A sail works much like the wing of an airplane. The sail is the same shape, but is vertical instead of horizontal. They obtain lift when force is applied. For a sailboat, this lift is transferred into forward motion by the shape of the hull. If the sail was not attached to the hull, the sail would move sideways.

For the actual sails, any shape will work, but many sails have certain shapes to perform in various situations and conditions. Many boats today for round the world races like B.O.C. use asymmetrical sails that are cut for use on just one tack. Storm sails are much baggier and heavier with less height to maximize drag and reduce drive. Light wind sails are tighter and bigger to harness every possible amount of wind.

The forces the sail must overcome are important to the motion of the boat. In the theory of sail, four forces are exerted at 900 to each other. Diagram C shows the relationship and placement of the forces and their interaction. When any force exceeds drive, the boat will not move forward.

Early sailors started splitting their large ineffective sails into smaller, better sails. By chance, many created a system where maximum drive was achieved during windward sailing. The air flowing over the sail acts like that over a larger airfoil with a greater velocity. The air that moves between the sails, speeds up and improves the flow over the rear sail. A lot of the skill involved in racing performance is gauging the inter-relations between various types of sails.

The keel is most probably the most important part of a sailboats forward momentum. The keel prevents sideways motion, drift. The keel produces a drag and drive from the flowing water and the angle of the keel in the water from the heeling boat produces side force or resistance. A successfully designed and sailed boat balances these forces in such a way that there is a surplus of forward motion.

Playing with the shapes of the keel and hull, we can obtain boats that perform for specific speeds, weather or even areas of the globe. Many boats today in around the world competitions, have winged keels. These keels were so secret at the beginning of the 1987 America's Cup, that the New Zealand team kept the boat covered during the weighting in. This keel is one of the three newest achievements in sailing technology. The fins slotting out allow the boat, when heeled to have a flat surface of keel in the water.

The second great invention in the sailing is the fixed wing sail. The testing had been on some smaller boats, but eventually ripped the course against the Kiwi's in the 1991 America's Cup. The fixed wing takes the "sideways airplane wing" analogy to the limit. Made of kevlar and other carbon compounds, this wing fired the American crew to a finish 17 minutes and 32 seconds before the New Zealand team. The wing along with the catamaran was so effective it beat its own predictions.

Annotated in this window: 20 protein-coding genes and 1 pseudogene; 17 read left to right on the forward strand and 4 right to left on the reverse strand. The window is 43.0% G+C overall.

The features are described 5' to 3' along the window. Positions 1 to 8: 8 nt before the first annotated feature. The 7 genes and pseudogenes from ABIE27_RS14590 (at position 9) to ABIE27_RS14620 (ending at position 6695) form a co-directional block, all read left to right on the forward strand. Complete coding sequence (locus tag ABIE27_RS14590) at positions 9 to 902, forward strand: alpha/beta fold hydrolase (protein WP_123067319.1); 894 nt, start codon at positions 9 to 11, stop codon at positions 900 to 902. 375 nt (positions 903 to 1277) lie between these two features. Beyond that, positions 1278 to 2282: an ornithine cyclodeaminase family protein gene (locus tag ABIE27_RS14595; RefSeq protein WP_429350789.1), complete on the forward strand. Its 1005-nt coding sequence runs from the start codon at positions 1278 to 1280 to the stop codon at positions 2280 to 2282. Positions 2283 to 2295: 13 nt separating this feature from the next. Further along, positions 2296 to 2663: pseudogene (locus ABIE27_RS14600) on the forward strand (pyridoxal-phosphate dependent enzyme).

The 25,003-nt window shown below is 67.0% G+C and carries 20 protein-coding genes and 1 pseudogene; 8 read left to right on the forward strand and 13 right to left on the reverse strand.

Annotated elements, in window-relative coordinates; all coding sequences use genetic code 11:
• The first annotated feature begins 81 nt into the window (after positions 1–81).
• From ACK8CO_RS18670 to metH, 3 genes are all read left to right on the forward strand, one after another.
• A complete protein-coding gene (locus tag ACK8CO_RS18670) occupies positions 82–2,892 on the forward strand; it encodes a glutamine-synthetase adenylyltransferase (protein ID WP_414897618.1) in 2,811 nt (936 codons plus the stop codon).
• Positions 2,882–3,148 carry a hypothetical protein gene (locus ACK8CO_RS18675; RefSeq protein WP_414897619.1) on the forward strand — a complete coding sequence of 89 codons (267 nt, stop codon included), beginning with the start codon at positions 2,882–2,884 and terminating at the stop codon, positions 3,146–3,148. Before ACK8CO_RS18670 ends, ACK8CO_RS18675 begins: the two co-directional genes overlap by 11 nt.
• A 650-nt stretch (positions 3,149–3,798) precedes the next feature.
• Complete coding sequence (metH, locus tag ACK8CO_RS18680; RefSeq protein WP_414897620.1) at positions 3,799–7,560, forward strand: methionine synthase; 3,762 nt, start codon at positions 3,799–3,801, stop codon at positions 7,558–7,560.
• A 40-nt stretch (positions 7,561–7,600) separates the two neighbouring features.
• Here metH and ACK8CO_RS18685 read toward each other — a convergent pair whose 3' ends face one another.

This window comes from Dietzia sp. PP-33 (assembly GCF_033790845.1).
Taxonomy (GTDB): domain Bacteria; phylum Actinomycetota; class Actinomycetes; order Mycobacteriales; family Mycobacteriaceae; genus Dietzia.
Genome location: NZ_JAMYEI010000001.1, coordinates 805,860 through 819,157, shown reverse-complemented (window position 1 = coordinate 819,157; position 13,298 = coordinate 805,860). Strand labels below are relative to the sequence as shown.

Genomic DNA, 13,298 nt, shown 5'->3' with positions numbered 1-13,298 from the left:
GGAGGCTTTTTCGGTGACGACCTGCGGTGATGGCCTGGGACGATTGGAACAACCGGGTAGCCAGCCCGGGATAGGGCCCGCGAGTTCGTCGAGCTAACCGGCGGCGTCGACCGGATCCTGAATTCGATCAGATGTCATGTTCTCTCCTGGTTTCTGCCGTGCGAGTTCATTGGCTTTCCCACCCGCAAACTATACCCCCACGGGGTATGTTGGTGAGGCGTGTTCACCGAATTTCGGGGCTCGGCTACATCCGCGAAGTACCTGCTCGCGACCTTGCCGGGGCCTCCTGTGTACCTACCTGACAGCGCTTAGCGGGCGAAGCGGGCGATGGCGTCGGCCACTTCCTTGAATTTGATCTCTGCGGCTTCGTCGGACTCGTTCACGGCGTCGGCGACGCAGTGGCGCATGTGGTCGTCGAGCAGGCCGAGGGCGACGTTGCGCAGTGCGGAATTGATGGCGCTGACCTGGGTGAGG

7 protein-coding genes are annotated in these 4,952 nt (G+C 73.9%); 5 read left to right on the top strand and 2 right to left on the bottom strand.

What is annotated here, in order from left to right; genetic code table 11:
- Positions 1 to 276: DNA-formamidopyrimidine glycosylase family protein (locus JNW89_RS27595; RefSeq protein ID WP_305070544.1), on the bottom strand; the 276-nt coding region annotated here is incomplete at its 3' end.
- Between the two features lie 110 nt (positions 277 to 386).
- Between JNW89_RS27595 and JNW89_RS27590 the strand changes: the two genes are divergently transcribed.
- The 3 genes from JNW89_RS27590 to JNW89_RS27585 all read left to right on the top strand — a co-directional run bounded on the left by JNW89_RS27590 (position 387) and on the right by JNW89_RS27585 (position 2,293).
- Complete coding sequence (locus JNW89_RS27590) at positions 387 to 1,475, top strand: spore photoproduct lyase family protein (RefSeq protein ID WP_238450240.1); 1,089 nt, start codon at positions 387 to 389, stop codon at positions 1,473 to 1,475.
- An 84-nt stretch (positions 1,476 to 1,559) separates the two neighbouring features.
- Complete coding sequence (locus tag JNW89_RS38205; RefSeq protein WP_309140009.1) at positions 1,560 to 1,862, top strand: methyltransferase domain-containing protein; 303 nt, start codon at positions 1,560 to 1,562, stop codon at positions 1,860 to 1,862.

It has long been assumed that no craft powered by the wind could exceed the speed of the wind that was powering it. In mono-hull racing the fastest speeds were the Open 20 class who achieve around .92 times the speed of the wind in 20 knot winds. The birth of a catamaran shattered these figures. With no deep, heavy keel and two narrow hulls, these boats can in effect "create wind." They use the eddies created in front of the boat to add extra speed. Essentially, the cat's motion creates air disturbance that it then uses again along with the wind to move forward. The Super 18 Hobie has kevlar wings off of the hulls, enabling a crew to be far off the boat itself, and is the fastest boat available to the general public. It achieves a surprising 1.63 times the speed of the wind with a centered mast between the floats.

Then a team from Stanford devised a new idea. They decided to fix sails on a boat with three hulls like diagram E. This boat is the current title holder as the fastest sailboat in the world.

Technology effects everything from life and death procedures to the speed and handling of a sailboat. Science and sailing go hand in hand. With new alloys and carbon fiber compounds being found everyday sailing only has one way to go. The future holds new promises for lighter faster more exciting sailboats.